Saturday, November 27, 2021

Your Dining Habits Can Affect Your Weight and Lifespan

Scientists have found that many diseases originate from bad dining habits. Depending on your diet, it can either increase or decrease your risk of disease later in life.

Dining habits linked to obesity

About 90 percent of obese people eat too much at dinner, allowing extra calories to develop into fat. Nutrition expert Lawrence J. Cheskin, M.D., director of the Johns Hopkins Weight Management Center suggests: “The USDA counsels that dinner should add up to about 450 and 625 calories, based on a diet of 1800 to 2300 calories a day for women, and 2000 to 2500 calories per day for men. But some nutritionists and experts think it can be much less than that — as little as 20 to 25 percent of daily calories.”

Overeating increases the risk of diabetes

Poor dining habits, such as overeating at dinner, on a long-term basis triggers the oversecretion of insulin, increasing the burden on the digestive system, and consequently developing diabetes. Livestrong.com says, “Eating big meals can cause your blood sugar levels to increase dramatically. If you are otherwise healthy, your body has a system to quickly usher the blood sugar out of your blood, and into the cells where it belongs. However, if you have a condition like insulin resistance or diabetes, the consequences of big meals on blood sugar levels are direr. Repeat overdoses of food can set the stage for chronically elevated blood sugar levels, which can damage your organs.”

Poor dining habits, such as overeating at dinner, on a long-term basis triggers the oversecretion of insulin and may contribute to the development of diabetes.
Overeating at dinner on a long-term basis triggers the oversecretion of insulin and may contribute to the development of diabetes. (Image: Tatiana Golmer via Dreamstime)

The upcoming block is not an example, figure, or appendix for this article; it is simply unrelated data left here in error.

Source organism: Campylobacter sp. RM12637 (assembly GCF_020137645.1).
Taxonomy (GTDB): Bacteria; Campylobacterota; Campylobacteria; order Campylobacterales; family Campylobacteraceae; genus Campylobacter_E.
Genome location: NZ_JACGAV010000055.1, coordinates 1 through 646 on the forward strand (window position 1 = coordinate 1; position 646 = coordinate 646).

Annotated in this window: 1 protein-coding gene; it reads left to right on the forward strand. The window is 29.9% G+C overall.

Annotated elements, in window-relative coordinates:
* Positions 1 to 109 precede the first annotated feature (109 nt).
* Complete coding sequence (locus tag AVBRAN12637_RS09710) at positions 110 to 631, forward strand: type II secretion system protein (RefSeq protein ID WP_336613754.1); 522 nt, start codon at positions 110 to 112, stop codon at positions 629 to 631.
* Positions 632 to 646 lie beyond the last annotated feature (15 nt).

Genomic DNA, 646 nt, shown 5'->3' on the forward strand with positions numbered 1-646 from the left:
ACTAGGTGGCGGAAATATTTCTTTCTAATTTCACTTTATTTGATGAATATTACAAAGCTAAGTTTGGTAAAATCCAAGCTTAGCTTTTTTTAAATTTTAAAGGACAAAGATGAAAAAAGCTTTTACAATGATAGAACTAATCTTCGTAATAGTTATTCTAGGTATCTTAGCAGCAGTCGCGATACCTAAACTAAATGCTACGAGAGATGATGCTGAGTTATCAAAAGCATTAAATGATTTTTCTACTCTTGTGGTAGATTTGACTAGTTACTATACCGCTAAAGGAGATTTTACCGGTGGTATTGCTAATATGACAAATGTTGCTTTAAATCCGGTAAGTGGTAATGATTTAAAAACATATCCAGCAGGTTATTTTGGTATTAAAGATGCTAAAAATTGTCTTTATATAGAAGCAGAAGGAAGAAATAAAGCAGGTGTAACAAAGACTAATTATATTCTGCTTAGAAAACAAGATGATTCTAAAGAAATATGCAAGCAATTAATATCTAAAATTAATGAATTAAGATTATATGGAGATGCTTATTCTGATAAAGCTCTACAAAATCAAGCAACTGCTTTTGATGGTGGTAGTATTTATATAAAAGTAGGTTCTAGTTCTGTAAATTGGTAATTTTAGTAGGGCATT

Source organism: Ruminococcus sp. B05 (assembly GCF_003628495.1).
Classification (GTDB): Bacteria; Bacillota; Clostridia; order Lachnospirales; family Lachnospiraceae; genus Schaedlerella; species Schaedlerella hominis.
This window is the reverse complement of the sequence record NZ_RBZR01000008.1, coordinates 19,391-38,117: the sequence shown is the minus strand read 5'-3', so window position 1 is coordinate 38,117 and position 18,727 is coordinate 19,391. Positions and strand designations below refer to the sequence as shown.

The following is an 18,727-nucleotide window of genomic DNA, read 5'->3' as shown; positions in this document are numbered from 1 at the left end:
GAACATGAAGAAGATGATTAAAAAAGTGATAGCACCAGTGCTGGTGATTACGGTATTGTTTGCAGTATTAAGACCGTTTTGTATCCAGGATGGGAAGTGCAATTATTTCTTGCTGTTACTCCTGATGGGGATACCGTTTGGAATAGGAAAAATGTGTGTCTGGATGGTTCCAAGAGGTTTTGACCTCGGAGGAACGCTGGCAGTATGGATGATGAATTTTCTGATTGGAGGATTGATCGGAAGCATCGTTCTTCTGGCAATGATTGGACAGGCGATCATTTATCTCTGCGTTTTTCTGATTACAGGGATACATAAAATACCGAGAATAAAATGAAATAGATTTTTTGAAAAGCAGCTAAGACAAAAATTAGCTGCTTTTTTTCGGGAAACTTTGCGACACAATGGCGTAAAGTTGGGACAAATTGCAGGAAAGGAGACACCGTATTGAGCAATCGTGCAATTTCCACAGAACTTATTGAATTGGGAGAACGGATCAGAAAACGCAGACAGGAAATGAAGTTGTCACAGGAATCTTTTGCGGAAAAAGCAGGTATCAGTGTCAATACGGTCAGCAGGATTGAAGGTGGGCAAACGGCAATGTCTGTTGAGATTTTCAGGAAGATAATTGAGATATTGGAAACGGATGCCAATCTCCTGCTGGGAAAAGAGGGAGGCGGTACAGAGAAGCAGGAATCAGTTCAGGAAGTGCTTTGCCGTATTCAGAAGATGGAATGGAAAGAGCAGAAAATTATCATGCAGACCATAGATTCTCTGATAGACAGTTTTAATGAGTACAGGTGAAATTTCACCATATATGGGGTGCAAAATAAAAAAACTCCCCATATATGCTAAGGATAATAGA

Protein digestive issues can trigger cancer

Overeating at dinner prevents proteins from being totally digested. Being exposed to the bacteria in the intestines will produce toxic elements, which increase the risk of cancer.

Dr. David Klein explains the toxic effects of overeating, saying: “When we eat unwisely, whether in our choice of food or in our manner of eating — we do have digestive limitations — nutrients decompose in our gut via the action of bacteria.”

“Under this scenario, fermentative and putrefactive bacteria decompose the food matter, weakening the intestinal tract, impairing nutrient absorption, defiling our entire body with pathological substances, impairing our mental functions, and causing fatigue. This condition is known as ‘toxicosis’ — general bodily toxicity or ‘auto-intoxication’ — or less formally as ‘food drunkenness’; it impairs our health and eventually imperils our life.”

Calcification of the urinary tract

Our body starts to expel calcium four or five hours after dinner by urinating. If you eat too late and are asleep when the process starts, the calcium that accumulates in the body will crystallize and form stones.

Highly concentrated protein

If you eat food rich in protein and calories at dinner, the liver will be induced to produce low-density lipid, increasing the risk of many potential illnesses. A large percentage of food rich in fat and calories at dinner will increase the level of cholesterol that accumulates on the vessel walls that induce coronary disease.

Closeup photo of a grilled steak with baked potato in background for dinner.
If you eat food rich in protein and calories at dinner, the liver will be induced to produce low-density lipid, increasing the risk of many potential illnesses. (Image: Joshua Resnick via Dreamstime)

Meat lowers blood pressure

A large percentage of meat at dinner slows down blood circulation, consequently accumulating lipids on the vessel walls that cause the contraction of arterioles.

Digestion continues through the night

Overeating at dinner on a long-term basis makes the intestines, liver, and gallbladder continue to work even after you fall asleep, preventing the brain from having a rest. This causes the brain to be in a more active state, which can induce sleeplessness, nervous breakdowns, and more.

Inadequate blood supply will also interfere with the metabolism of brain cells and speed up aging.

Our tips:

  1. Eat less at dinner and a fixed quantity is better; do not overeat.
  2. Eating before 7 p.m. is best.
  3. Eat more vegetables than meat.
  4. Refrain from eating food rich in fat, calories, calcium, and chemicals that induce flatulence.

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Emma Lu
Emma Lu is an author who specializes in Cultural and Historical myths and stories.
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